Internet is a fantastic place isn’t it? You can find information just about anything you wish. It is simply a live encyclopedia, well, at least to me. So here I am, not trying to bore you again with things that you may have already found and read. I am here to give you my honest opinions about photography and photographic equipment.
First, I would like to give you a short introduction about myself so you know I am not just bluffing about things in my future blogs and reviews. I am a professional photographer who specialises in wedding and portrait. Occasionally, I enjoy my travel and landscape stuff but it is the interaction with people that truly attracts me. I have used a lot of camera equipment throughout my career, both film and digital. Therefore, my future reviews and conclusions will be based on my personal usage preferences and my experience in my line of work. You may agree or disagree but my opinion is pure personal.
To give you a sense of what type of equipment I use mostly, I can tell you that I am not a paparazzi nor a sports or even a wildlife photographer so I don’t use a lot of monster lenses like 300mm f/2.8 or 500 f/4. I am more used to shorter fast primes and nice f/2.8 zooms. I also love street photography so I love short tele and 35mm primes, and yes, I love Leica.
Quite frankly, I had always been a Canon man and I started shooting wedding since the good old film days with my Canon EOS 1v. It was a different business all together. I was a location and reportage wedding photographer so portraits with pre-fixed set up wasn’t really my thing. I responded in real-time and photographed happening stuff, much like what a journalist would. Though it’s a trend now and I thought I was one of the first bunch to do so, at least in the London. All my projects and assignments were shot in 135 format.
Today, it’s easy to say that I take thousands of photos at a wedding these days but just think about it for a second, that’s like a couple of hundreds of rolls of films!!! I wouldn’t do that in the past. At max, I would shoot about 12~13 rolls and that would be more than sufficient. I chose my targets, waited for the moment and then pressed the shutter. That’s photography. Ok, I probably wouldn’t capture ‘everything’ with barely a few hundred shots but my photos were good, sharp and treasured. But digital is by far a better option in capturing wedding moments and only limits are the camera batteries and memory cards. Another downside when shooting with film was the lack of flexibility. I would have to shoot with at least two camera bodies with two different film, at different speed. I once said that modern digital photographers were spoiled with flexible sensitivity settings but now I would take back my words and totally accepted the convenience technologies had gifted us.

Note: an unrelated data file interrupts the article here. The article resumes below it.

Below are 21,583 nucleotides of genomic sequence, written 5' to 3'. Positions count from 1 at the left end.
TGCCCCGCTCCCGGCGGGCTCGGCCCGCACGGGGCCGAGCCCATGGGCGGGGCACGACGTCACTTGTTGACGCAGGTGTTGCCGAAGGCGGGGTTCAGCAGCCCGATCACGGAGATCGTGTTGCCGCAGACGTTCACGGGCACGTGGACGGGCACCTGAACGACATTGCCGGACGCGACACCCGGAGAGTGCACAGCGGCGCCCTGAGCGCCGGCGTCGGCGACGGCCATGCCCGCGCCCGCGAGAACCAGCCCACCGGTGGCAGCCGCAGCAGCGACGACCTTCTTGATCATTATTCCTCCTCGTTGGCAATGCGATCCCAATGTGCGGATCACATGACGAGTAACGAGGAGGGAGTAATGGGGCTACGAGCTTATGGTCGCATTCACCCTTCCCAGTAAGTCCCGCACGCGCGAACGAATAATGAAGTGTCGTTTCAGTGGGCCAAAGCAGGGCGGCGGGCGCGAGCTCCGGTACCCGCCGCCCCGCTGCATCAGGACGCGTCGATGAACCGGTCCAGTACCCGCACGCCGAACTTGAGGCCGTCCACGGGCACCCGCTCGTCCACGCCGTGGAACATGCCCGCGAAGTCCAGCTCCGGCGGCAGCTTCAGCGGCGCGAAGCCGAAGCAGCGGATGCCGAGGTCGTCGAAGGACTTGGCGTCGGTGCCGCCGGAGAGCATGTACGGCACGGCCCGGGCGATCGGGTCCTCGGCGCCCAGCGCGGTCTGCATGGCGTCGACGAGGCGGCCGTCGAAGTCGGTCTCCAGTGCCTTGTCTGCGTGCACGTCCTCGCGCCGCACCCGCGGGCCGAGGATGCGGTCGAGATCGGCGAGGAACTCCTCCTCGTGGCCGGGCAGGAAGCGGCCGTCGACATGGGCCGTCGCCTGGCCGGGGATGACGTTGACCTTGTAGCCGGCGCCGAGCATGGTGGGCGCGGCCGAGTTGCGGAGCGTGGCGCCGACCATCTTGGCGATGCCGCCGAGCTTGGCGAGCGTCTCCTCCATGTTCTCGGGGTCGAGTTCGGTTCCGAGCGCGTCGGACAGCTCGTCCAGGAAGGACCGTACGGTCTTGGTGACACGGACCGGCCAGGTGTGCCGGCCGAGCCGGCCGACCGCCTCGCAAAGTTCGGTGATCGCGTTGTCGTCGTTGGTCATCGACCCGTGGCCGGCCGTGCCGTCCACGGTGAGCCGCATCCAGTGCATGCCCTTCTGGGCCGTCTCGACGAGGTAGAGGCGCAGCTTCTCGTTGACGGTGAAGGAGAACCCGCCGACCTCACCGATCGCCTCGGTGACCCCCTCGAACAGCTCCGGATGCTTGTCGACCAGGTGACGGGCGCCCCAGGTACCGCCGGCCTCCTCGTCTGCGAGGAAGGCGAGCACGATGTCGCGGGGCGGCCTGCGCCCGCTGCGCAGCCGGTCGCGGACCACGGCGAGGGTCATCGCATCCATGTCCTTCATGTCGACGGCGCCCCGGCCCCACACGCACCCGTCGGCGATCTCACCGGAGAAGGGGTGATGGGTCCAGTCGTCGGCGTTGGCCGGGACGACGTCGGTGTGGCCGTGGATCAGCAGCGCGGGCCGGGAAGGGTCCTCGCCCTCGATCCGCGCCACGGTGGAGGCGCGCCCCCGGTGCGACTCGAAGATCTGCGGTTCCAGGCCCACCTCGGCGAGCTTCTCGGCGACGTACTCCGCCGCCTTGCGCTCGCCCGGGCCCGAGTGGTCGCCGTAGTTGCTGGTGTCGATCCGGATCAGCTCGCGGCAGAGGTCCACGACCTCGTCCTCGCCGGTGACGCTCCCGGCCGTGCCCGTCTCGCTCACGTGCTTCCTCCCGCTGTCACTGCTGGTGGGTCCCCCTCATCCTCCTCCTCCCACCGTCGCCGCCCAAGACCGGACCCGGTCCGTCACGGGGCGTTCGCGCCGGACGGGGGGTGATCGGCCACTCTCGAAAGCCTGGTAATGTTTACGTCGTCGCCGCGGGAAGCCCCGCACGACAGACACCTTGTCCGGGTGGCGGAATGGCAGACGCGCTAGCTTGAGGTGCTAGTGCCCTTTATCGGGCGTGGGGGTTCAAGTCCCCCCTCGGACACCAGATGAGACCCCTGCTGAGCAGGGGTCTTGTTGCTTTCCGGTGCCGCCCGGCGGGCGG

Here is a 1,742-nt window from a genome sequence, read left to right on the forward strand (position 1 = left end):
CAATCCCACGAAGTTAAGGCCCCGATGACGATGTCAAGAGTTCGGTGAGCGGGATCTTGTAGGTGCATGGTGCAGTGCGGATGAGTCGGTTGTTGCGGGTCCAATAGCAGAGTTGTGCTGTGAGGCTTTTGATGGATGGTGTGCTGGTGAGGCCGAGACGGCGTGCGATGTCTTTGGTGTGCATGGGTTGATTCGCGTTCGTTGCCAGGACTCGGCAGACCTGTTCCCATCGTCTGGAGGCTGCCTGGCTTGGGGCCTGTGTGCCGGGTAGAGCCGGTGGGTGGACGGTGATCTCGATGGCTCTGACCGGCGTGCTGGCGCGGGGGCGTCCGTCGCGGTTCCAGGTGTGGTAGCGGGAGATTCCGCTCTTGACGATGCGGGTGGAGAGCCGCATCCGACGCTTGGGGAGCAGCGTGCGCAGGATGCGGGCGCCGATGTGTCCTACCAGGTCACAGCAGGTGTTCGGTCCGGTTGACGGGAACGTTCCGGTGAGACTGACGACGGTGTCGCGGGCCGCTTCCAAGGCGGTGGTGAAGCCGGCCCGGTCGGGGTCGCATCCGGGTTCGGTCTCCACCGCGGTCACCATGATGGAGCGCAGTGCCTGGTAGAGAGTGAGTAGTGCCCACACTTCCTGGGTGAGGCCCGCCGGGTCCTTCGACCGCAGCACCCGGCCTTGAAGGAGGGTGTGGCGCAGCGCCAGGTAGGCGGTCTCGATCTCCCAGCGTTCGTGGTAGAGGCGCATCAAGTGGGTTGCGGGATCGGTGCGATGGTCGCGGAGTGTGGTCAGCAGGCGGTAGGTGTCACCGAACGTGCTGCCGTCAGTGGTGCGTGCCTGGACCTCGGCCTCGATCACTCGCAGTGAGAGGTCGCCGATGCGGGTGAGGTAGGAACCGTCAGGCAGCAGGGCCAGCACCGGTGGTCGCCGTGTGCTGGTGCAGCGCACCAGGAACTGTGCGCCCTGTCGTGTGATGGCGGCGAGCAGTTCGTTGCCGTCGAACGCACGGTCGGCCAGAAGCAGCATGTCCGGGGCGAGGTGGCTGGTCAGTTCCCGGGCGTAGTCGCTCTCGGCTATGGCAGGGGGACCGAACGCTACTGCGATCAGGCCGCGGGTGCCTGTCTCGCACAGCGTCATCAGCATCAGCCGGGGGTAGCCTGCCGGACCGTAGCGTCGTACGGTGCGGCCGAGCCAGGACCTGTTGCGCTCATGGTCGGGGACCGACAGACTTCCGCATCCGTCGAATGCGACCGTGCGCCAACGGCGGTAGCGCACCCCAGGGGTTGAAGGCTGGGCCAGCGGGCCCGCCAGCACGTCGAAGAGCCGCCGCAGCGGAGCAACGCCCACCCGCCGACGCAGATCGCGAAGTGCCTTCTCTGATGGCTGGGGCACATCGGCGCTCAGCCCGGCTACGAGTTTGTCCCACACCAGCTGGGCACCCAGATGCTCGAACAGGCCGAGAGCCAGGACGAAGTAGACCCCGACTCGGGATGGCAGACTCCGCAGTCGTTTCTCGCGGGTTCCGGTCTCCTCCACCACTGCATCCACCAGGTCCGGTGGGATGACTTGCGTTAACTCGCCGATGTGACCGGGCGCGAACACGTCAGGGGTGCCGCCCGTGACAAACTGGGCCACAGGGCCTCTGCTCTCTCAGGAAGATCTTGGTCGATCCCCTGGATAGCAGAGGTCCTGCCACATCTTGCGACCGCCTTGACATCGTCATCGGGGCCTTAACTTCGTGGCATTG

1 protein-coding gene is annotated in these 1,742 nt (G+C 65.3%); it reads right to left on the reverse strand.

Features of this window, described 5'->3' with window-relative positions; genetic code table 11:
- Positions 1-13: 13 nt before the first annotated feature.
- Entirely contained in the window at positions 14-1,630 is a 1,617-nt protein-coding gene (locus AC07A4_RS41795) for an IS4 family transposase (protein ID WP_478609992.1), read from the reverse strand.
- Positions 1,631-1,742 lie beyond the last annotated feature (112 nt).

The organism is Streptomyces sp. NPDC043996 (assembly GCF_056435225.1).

In 2005, everything changed. Canon brought out their more affordable full frame digital, the Canon EOS 5D. I was still skeptical about digital photography but I had to embrace it because I knew it would be the future of photography. But at my first few weddings with the digital body, I still carried my 1v and about ten rolls just in case. But the first 5D never disappointed. Photos were sharp and very ‘film’ like. It also opened up opportunities that I would never dare to try with film. Like shooting ISO 800 films were almost a last resort at weddings unless it’s totally dark and I had to use a flash. The 5D, despite its modest ISO1600 maximum speed, it produced very pleasant ‘grains’ (well, noise…. ok). I was able to shoot fairly natural looking photos without too much effort. I still used my flash but the results were far more natural than film. Don’t even mention about using 1600 film, it’s definitely not a professional choice.
Technology moves faster than a bullet and just three years later, the Mark II arrived and changed my work completely. The resolution suddenly doubled and now we are talking about very good quality prints. Not that the original 5D wasn’t bad but the Mark II simply outshined it by far. The downside, I had to upgrade all my computers and bought a few more hard drives to store the growing libraries. ISO also much improved though not as good as the Nikon’s D700 or D3 at the time but I barely went beyond ISO 6400 anyway. With the Mark II, I was able to create very natural photos even at dim locations like a church or registry office. Combining with fast primes, you would never need to use a flash!
Wedding photography has changed. From the day I started my first wedding, I’ve tried many cameras and lenses. Technologies allow me to go beyond what was impossible during film days and now I can shoot more natural photos and give my clients happy moments that they remember on their big days. My Mark II is now three years old and will I upgrade? Well, stay tune as I will be doing a ‘new’ old review of my Mark II as a working pro so you know what you are really getting with your money. I will be telling you that whether I will be upgrading to Mark III.
All I can say now, the Mark II is a steal for your money. Canon has decided to keep the Mark II selling alongside with the Mark III until the end of 2012 says it all. It’s a cracking camera still, even it’s three years old now.